AutoGuide News Blog
The AutoGuide News Blog is your source for breaking stories from the auto industry. Delivering news immediately, the AutoGuide Blog is constantly updated with the latest information, photos and video from manufacturers, auto shows, the aftermarket and professional racing.
Commuting into town can be one of the most miserable parts of your day. A group of students at College@Home has done some research to find out exactly what your commute is doing to you mentally and physically.
You may love that new car smell, but don’t breathe in too deep – it could make you sick.
Automakers sometimes use volatile chemicals in its cars’ interiors and there’s a study out from the Ecology Center that lists the worst offenders and the safest bets. The problem with that “new car smell” is that it contains volatile organic compounds (VOCs) that are bad for breathing, especially when it’s confined to such a small place – like a car.
Making the worst list are the Mitsubishi Outlander Sport, the Chrysler 300C and the Kia Soul. In the Mitsubishi Outlander, the Ecology Center states that its interior “contained bromine and antimony-based flame retardants in the seating and center console; chromium-treated leather on several components; and over 400 ppm lead in seating materials.”
But you can breathe easy in certain vehicles. On the safest cars list, from an interior chemical standpoint, are the Honda Civic, the Toyota Prius and the Honda CR-Z.
You can see what cars make the worst and best lists after the jump.
[Source: The Detroit Bureau]
Got a cold? Then don’t drive – turns out, it’s just as bad as getting behind the wheel drunk.
According to researchers in the UK, sneezing, runny eyes, fever and coughing are just as dangerous as a driver who has had a few drinks. It makes sense when you think about it. When you sneeze, you instinctively close your eyes for 2 to 3 seconds. Now picture sneezing constantly while zooming down the highway – basically, you’re driving blind and that’s pretty scary stuff.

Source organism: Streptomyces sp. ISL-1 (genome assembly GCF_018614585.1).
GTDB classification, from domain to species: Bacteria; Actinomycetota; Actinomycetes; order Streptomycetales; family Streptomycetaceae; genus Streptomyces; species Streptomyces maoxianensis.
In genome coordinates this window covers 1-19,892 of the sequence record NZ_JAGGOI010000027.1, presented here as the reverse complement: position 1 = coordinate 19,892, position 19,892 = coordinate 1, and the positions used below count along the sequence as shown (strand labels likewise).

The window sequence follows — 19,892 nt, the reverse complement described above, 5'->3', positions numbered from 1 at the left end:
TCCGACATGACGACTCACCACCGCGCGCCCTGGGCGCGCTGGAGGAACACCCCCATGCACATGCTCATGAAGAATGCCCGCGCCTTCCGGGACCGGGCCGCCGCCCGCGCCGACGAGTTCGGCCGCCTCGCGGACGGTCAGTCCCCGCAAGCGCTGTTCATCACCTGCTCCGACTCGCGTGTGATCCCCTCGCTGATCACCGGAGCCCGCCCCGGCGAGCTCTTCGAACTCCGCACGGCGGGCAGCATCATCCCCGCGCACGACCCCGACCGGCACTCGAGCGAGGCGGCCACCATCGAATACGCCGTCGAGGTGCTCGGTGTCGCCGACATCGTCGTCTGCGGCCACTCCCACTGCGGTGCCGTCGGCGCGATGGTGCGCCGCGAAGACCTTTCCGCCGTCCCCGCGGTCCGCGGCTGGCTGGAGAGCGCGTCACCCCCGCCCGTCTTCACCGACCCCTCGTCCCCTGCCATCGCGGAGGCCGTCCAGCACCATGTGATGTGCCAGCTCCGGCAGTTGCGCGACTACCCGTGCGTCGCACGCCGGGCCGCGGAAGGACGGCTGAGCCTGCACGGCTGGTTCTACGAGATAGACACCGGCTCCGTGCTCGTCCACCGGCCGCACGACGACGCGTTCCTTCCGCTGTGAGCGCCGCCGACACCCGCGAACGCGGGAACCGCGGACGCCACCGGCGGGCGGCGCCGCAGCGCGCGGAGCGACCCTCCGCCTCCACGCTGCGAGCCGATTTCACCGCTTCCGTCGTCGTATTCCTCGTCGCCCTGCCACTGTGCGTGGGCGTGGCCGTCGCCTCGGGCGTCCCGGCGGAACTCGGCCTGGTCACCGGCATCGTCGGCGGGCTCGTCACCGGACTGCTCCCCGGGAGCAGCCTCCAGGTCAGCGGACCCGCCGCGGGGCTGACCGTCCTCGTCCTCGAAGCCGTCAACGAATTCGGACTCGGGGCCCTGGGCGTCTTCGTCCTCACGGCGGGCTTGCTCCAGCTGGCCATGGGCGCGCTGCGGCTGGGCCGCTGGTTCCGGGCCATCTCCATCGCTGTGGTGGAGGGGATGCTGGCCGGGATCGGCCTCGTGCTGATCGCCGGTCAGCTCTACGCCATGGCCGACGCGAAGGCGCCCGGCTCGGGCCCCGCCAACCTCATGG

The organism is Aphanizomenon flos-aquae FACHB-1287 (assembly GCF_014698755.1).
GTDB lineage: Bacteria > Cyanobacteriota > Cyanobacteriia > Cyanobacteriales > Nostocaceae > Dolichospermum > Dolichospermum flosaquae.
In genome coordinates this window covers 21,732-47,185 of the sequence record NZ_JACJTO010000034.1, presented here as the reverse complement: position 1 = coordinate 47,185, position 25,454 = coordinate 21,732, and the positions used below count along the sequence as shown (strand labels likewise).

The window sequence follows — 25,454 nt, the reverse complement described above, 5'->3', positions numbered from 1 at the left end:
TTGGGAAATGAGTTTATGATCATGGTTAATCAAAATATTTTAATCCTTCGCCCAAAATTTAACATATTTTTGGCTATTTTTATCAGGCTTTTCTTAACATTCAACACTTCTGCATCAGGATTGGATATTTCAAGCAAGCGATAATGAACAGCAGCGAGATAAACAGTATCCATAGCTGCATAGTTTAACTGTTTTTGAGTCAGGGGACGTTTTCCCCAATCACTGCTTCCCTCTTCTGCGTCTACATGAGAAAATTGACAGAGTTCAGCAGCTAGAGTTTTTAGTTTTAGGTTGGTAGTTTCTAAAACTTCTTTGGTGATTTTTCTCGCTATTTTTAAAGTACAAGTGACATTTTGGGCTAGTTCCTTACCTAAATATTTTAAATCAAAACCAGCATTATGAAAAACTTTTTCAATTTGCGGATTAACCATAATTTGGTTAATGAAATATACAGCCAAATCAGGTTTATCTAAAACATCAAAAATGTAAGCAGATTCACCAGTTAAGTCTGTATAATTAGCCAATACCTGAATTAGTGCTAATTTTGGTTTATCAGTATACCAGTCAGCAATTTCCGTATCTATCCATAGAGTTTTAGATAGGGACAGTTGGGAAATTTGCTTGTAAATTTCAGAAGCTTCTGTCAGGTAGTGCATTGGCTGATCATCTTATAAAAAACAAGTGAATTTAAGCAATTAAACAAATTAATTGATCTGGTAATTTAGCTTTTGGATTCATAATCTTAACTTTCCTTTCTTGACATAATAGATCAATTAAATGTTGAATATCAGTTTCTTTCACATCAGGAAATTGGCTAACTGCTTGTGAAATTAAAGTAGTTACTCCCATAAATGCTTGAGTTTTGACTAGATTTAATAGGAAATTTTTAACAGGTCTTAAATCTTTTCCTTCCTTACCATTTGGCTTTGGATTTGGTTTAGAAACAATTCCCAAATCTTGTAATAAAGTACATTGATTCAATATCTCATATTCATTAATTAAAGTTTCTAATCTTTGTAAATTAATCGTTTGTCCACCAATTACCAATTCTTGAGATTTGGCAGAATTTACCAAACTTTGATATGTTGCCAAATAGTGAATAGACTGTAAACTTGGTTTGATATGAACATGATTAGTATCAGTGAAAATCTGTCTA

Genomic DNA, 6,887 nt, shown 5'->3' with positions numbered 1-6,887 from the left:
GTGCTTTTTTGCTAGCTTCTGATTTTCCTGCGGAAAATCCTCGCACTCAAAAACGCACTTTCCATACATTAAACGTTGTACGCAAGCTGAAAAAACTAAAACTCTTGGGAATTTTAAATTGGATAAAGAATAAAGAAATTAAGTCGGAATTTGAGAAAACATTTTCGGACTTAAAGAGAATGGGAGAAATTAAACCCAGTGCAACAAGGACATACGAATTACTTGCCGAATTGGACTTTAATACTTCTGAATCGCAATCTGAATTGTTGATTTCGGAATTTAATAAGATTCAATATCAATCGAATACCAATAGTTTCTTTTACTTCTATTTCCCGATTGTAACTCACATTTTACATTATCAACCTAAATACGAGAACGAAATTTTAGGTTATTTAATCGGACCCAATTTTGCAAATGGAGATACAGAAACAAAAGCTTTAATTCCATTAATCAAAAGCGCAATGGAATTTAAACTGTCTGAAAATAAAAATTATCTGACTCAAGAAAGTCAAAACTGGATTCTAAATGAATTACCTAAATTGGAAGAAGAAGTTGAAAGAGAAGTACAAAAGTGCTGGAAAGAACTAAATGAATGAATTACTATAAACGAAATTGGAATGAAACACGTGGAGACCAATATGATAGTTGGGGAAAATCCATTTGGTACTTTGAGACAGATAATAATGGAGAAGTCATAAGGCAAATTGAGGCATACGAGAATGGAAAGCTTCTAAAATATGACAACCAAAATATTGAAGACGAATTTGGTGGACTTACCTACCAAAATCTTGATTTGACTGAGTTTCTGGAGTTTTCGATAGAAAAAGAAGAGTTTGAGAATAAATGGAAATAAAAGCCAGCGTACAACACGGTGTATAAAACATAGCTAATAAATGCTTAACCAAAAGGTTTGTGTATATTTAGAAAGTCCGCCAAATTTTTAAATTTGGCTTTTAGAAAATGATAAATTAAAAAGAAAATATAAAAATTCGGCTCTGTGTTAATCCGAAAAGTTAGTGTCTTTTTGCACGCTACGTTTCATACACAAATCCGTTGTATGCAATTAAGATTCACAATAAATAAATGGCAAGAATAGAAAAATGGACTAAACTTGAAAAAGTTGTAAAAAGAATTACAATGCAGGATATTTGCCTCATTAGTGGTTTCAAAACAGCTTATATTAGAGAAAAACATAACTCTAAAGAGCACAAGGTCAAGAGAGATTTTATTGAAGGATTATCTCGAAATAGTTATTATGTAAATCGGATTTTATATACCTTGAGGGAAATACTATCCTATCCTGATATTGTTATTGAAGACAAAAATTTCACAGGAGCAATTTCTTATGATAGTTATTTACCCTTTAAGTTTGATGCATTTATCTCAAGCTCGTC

As well, what’s the first thing you do when you start to feel that annoying tickle in the back of your throat? You reach for that bottle of cold medicine. Have you read the back of the bottle? Chances are, just one of the side effects is drowsiness. So now you’re drowsy, sneezing and feeling like crap – not a good combination when driving.
If you do get a cold and usually drive into work, take a sick day – you can always send this post to your boss as a sick note.
[Source: Real Age]
If you thought the risk of buying a flood car after Hurricane Katrina was serious, imagine having your health threatened just from being near the car. That’s exactly what’s been happening in Japan, where unsuspecting consumers are being sold dangerously radioactive cars that belonged to people living in Fukushima and the surrounding area after the earthquake and tsunami that destroyed the prefecture’s nuclear power plant in March.